January 13, 2023

Unlocking greater impact through the integration of philanthropy and investment

January 13, 2023
Citi Private Bank

The worlds of investment and philanthropy are moving closer together. Taking an investment-focused approach represents an opportunity for philanthropy to play a key role in addressing 21st century challenges, while unlocking additional assets for social impact.

In times of difficulty, such as climate-related emergencies, conflict, or health crises, philanthropy is often called upon to help alleviate suffering and re-build communities. And as macroeconomic headwinds intensify, the support of philanthropists will be in strong demand.

Yet, during times of recession, donors often become more cautious, paring back their charitable giving*. As such, a new Citi Global Perspectives & Solutions report, Philanthropy and the Global Economy v2.0: Reinventing Giving in Challenging Times, asks how philanthropy can unlock more funding for non-profits, even when giving is under pressure.

According to the report’s authors, one way to deliver greater impact could be to encourage more integration between philanthropy and investment. The two are often viewed as distinct, unrelated pursuits*. Yet this misconception “may be the result of a myth that impact investing does not deliver financial returns.”

Figure 11. Investment involves the expectation of market-rate returns while philanthropy expects either sub-market or no financial return
Investment involves the expectation of market-rate returns while philanthropy expects either sub-market or no financial return
Investment Philanthropy
Traditional investing Responsible investing Impact-led Concessional capital Grantmaking
Not considering the impact of investments Integrating impact considerations into investment decisions Providing capital to projects seeking positive impact with market-rate returns Accepting sub-market returns as a trade-off for social impact Providing capital to projects that generate no financial return
Source: Citi GPS


Fortunately, this thinking is becoming a thing of the past. In the report*, Harlin Singh Urofsky, Global Head of Sustainable Investing, Citi Private Bank, explains: “Families and high net worth individuals increasingly see philanthropy and investing as complementary to one another and to their objectives.”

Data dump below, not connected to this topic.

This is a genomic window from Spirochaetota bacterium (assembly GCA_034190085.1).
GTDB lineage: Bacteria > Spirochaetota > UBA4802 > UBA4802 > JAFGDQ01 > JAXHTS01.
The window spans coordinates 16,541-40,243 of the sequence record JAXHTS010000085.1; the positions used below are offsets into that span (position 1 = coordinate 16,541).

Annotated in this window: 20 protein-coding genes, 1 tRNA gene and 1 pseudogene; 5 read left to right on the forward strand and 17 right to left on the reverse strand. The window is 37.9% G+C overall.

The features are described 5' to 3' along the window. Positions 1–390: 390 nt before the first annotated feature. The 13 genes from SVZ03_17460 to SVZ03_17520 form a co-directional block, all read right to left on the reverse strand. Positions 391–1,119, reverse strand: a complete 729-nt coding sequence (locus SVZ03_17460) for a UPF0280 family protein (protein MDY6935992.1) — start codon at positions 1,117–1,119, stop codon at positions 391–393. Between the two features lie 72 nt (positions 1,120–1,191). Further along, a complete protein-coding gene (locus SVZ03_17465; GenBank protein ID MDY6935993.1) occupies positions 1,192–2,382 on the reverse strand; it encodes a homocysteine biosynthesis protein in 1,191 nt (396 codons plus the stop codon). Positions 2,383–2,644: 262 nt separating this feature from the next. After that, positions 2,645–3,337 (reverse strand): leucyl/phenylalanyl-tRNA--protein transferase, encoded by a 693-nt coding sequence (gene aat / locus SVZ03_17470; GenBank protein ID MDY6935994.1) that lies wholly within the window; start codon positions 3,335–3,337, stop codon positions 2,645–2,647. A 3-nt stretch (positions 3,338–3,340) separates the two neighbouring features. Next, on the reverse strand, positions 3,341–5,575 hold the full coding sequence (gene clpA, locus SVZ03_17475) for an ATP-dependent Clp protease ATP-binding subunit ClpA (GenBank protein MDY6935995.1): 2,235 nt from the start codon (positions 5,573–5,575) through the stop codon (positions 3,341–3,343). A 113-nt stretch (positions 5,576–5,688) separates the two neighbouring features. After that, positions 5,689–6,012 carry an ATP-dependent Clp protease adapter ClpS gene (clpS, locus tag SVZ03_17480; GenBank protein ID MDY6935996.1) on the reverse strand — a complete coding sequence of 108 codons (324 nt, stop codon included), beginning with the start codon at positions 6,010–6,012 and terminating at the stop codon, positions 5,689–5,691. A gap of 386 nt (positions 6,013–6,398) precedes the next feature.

Karen Kardos, Head of Philanthropic Advisory, Citi Private Bank, adds: “It’s not siloed anymore. The two are very much intertwined with the shared goal to create positive impact for the common good.”

Connecting the dots

As outlined in the report*, greater integration between philanthropy and investment could further increase the contribution of philanthropy to the global economy in two ways:

Figure 16. Philanthropists can shift their investment practices to consider impact in various ways
Philanthropists can shift their investment practices to consider impact in various ways
Negative screening Stewardship & engagement Values-aligned investments Mission-aligned investments
Excluding specific industries or companies from investment portfolios, especially those that are considered counter-productive to the aims of a charity, for example health charities halting investment in tobacco companies. Engaging with investee companies, through well-known strategies including active voting, conversations with management, and shareholder resolutions - for example, poverty alleviation organizations discussing living wage payments with investee companies. Including a philanthropist's values in making investment decisions, for example diversity, equity and inclusion or sustainability considerations. This could include investing in women-led funds or with a gender lens for a philanthropist working on gender equality. Making investment decisions to advance a philanthropist's misison directly - for example, including a focus on education in an investment strategy if that is a focus in the philanthropist's grant-making strategy.
Source: Citi GPS

Overcoming barriers to change

Of course, bringing philanthropy and investment together will not be without its challenges. A lack of a common language between the two fields is a notable roadblock – though the report* outlines a taxonomy to improve communication.

And wealth managers could also play a role in bringing philanthropists and investors onto the same page. As Singh concludes, “The desire to drive change is absolutely there. It’s a matter of connecting the dots.”

Discover more about the benefits of integrating philanthropy and investing by reading the full report.


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